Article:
Diffusion coefficients of Fokker-Planck equation for rotating dust grains in a fusion plasma
Bakhtiyari-Ramezani, M.; Mahmoodi, J.; Alinejad, N.
2015-11-01
In the fusion devices, ions, H atoms, and H2 molecules collide with dust grains and exert stochastic torques which lead to small variations in angular momentum of the grain. By considering adsorption of the colliding particles, thermal desorption of H atoms and normal H2 molecules, and desorption of the recombined H2 molecules from the surface of an oblate spheroidal grain, we obtain diffusion coefficients of the Fokker-Planck equation for the distribution function of fluctuating angular momentum. Torque coefficients corresponding to the recombination mechanism show that the nonspherical dust grains may rotate with a suprathermal angular velocity.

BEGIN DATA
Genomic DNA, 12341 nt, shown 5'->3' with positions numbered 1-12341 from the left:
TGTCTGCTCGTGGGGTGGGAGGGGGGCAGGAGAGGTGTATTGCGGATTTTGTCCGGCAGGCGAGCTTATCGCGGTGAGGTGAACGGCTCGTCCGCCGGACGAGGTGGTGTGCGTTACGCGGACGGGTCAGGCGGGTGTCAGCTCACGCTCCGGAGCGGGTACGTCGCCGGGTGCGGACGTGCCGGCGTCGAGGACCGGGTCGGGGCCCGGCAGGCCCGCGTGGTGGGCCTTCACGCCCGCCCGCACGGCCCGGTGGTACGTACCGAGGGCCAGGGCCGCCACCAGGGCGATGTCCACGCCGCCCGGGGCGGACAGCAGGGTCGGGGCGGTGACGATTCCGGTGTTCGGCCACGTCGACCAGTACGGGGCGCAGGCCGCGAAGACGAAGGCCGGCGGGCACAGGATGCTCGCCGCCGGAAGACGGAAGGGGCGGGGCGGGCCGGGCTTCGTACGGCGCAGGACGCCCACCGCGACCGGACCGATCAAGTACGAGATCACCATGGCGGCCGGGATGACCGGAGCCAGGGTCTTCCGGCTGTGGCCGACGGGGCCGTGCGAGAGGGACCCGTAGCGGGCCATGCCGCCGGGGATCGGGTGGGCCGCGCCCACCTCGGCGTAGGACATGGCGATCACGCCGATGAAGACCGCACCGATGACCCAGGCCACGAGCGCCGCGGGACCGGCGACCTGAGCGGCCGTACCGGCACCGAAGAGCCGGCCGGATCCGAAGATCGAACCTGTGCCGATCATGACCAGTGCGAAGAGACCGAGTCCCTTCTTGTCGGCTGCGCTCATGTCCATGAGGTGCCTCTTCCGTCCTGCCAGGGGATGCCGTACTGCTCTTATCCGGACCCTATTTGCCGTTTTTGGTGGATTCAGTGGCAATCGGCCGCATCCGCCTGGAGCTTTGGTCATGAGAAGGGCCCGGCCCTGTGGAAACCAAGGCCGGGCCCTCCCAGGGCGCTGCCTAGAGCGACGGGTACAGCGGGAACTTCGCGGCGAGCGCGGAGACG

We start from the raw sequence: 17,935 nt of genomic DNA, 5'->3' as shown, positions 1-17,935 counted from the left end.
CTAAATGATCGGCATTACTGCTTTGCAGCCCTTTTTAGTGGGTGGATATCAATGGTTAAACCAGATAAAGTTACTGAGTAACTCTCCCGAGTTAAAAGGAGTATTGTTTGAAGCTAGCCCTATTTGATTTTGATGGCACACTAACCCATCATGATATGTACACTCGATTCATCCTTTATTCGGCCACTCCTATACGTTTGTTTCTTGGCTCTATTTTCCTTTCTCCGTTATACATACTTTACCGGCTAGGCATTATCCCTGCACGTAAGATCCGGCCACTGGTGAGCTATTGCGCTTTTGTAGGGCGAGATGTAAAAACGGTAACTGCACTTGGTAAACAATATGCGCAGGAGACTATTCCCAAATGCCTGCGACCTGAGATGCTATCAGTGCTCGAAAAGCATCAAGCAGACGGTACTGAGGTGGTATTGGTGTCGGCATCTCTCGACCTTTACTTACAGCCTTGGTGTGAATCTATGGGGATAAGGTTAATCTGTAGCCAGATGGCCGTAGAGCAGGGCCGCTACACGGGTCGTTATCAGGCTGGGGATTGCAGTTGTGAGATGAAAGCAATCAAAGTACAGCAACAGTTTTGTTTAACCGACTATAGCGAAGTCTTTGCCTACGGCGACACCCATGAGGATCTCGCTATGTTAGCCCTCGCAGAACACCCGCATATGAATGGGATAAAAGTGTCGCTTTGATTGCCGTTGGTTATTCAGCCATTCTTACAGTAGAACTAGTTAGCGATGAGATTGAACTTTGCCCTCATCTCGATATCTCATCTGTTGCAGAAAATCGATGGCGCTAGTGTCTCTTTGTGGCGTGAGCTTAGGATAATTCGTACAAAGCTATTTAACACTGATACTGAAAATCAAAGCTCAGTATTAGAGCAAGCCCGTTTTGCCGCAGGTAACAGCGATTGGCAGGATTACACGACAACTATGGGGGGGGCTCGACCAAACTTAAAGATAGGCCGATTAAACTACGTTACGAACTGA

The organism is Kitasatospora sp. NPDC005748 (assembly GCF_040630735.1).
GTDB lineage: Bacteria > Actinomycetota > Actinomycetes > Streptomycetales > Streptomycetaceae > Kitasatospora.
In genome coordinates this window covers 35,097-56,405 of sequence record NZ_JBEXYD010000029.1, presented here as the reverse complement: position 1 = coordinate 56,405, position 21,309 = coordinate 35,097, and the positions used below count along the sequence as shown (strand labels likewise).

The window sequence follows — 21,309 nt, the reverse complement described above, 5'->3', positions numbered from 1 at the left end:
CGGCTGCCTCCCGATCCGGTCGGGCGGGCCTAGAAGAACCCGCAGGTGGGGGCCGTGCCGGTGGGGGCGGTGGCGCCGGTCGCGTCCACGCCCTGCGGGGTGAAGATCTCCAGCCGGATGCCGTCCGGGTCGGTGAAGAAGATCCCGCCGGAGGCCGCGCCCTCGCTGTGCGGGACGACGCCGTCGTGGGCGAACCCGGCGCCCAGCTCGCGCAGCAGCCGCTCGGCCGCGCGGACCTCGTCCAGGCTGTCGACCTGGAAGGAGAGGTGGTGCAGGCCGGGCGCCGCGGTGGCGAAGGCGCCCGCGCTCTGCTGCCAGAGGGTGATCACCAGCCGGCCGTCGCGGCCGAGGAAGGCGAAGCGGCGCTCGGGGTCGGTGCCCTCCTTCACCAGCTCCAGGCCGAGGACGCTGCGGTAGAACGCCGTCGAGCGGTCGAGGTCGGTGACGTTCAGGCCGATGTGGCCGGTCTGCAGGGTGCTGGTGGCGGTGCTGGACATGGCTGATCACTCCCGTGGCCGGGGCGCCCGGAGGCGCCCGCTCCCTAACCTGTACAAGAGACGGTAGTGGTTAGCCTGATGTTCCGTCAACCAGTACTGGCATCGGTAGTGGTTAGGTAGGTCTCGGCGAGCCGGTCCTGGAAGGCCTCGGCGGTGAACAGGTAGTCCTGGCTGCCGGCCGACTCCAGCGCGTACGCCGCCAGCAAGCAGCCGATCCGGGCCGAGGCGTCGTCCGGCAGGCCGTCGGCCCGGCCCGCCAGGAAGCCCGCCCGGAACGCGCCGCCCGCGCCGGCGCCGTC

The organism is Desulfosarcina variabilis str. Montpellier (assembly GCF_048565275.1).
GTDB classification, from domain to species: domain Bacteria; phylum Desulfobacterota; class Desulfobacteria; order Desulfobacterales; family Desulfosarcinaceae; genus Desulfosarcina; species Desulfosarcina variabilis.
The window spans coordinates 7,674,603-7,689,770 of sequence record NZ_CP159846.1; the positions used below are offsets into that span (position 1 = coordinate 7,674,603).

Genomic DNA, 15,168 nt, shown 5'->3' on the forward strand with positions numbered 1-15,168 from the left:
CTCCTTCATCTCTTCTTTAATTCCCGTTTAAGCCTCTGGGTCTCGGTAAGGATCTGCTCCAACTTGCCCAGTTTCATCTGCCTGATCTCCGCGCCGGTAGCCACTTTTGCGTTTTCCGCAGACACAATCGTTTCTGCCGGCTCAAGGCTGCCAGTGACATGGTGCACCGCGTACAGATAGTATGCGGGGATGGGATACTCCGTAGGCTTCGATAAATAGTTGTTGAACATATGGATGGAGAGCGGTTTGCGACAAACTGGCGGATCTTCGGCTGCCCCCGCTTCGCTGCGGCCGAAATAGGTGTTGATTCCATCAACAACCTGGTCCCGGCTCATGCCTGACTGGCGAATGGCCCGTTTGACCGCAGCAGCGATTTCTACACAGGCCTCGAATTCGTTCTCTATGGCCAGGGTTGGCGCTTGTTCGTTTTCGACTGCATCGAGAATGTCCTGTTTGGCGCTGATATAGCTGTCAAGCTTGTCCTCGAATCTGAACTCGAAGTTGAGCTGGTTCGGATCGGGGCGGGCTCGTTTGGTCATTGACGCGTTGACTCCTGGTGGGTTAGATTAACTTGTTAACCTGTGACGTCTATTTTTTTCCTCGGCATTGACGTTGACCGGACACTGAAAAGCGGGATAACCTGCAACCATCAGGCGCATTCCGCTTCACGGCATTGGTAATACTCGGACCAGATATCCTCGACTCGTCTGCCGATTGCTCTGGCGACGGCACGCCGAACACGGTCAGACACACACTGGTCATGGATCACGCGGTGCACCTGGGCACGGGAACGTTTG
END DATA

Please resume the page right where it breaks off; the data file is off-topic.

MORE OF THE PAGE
Electron scattering on N2O-from cross sections to diffusion coefficients
International Nuclear Information System (INIS)
Mechlinska-Drewko, J.; Wroblewski, T.; Petrovic, Z.L.; Novakovic, V.; Karwasz, G.P.
2003-01-01
Results of measurements of the ratio of transverse (D T /μ) and longitudinal (D L /μ) diffusion coefficients to mobility and drift velocity (W) as function of reduced electrical field (E/N) for electrons in nitrous oxide are presented. The coefficients D T /μ and D L /μ have been determined by applying the Townsend-Huxley method. The drift velocities were obtained by using the Bradbury-Nielsen technique. Also the deduced set of total and partial cross sections has been used to calculate the D T /μ and W
DEFF Research Database (Denmark)
Zhelezny, Petr; Shapiro, Alexander
2006-01-01
The present work describes a new experimental method that makes it possible to investigate diffusion coefficients in a porous medium. The method is based on application of X-ray computed tomography (CT). The general applicability of this method for the determination of diffusion coefficients...
International Nuclear Information System (INIS)
Misdaq, M.A.; Ktata, A.; Bakhchi, A.
2000-01-01